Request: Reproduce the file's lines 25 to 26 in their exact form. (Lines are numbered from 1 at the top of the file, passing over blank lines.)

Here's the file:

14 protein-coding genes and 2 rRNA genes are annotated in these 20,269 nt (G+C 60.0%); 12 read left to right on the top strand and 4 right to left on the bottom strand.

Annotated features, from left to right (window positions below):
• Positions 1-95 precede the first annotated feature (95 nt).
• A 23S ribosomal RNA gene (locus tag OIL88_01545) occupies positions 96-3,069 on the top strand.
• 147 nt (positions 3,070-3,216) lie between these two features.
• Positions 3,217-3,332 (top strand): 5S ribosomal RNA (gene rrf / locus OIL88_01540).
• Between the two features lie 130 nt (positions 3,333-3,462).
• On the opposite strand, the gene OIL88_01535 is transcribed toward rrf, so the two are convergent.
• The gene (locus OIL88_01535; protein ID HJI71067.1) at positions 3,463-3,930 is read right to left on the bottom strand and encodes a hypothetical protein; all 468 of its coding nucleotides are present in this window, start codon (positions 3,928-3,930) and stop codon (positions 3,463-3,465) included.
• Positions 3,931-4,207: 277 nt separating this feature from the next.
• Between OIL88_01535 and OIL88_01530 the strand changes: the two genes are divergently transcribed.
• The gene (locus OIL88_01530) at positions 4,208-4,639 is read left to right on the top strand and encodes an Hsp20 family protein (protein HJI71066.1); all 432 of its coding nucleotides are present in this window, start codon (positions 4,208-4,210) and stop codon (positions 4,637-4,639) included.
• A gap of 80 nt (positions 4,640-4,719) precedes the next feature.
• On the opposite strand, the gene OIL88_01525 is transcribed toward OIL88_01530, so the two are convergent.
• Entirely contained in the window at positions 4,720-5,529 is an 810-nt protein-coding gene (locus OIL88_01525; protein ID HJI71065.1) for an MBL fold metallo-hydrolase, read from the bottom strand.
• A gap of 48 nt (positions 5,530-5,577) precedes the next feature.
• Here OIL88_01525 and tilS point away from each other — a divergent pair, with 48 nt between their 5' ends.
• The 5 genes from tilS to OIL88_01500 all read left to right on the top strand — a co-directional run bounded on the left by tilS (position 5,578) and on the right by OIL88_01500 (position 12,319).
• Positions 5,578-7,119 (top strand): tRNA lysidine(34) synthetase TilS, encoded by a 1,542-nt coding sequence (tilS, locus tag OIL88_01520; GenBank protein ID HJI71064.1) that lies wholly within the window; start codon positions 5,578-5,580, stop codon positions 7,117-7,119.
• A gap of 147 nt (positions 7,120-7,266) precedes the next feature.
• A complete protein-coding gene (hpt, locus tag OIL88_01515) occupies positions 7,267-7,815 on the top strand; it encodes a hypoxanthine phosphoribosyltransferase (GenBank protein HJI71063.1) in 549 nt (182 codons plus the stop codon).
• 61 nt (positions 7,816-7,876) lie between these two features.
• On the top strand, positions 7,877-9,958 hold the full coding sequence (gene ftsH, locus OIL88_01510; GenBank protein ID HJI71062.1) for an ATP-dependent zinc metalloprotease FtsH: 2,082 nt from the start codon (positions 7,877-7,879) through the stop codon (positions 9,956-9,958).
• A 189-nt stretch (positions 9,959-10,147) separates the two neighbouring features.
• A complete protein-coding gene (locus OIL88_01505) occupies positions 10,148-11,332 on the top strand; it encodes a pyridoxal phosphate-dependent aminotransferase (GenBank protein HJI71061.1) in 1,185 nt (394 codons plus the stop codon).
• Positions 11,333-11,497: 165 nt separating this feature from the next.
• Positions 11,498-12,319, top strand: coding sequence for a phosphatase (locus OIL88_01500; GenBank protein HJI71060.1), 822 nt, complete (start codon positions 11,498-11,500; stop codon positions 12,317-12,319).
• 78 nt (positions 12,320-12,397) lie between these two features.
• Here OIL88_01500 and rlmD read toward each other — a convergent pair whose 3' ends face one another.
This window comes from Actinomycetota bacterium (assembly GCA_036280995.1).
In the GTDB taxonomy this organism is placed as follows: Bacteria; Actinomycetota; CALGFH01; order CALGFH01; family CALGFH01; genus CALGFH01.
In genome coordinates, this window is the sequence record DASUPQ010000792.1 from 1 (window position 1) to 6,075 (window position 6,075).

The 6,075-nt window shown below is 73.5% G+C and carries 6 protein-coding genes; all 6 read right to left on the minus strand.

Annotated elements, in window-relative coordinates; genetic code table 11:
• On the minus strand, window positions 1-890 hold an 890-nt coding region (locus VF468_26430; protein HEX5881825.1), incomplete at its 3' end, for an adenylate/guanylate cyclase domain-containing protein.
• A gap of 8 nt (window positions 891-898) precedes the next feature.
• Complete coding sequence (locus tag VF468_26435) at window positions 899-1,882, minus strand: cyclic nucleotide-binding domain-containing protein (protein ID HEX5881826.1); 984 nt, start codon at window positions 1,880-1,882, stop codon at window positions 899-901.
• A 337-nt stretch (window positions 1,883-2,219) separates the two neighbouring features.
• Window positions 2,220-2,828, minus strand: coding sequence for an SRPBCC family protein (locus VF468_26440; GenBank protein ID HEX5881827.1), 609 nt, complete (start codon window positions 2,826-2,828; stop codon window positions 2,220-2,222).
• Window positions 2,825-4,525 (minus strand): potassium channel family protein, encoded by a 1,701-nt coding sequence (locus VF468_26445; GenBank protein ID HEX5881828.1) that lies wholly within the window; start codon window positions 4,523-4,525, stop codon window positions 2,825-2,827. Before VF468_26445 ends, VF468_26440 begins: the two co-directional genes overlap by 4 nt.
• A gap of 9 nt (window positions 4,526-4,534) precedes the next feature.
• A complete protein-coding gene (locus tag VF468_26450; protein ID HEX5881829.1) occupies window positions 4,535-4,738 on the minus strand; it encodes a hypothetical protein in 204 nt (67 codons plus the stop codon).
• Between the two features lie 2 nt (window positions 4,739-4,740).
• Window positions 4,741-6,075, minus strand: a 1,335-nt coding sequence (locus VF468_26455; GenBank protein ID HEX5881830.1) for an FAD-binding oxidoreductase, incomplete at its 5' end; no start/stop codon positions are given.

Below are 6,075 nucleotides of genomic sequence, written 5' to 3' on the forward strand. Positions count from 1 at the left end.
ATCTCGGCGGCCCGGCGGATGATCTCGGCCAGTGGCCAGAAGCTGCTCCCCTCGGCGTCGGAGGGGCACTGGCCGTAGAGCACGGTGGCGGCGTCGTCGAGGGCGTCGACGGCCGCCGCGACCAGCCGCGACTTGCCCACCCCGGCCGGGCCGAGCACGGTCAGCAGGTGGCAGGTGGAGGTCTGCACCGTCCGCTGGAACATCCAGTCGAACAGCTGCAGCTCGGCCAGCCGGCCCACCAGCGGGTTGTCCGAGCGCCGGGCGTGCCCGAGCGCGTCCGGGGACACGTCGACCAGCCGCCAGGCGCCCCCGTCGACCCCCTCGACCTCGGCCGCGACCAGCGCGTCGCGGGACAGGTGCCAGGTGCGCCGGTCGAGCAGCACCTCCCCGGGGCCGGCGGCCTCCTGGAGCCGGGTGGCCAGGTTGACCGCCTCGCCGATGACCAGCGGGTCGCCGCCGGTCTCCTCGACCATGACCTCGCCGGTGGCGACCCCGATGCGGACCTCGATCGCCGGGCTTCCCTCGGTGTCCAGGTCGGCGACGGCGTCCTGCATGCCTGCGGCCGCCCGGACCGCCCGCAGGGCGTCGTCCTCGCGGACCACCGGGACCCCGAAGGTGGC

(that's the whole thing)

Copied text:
• A complete protein-coding gene (locus OIL88_01505) occupies positions 10,148-11,332 on the top strand; it encodes a pyridoxal phosphate-dependent aminotransferase (GenBank protein HJI71061.1) in 1,185 nt (394 codons plus the stop codon).
• Positions 11,333-11,497: 165 nt separating this feature from the next.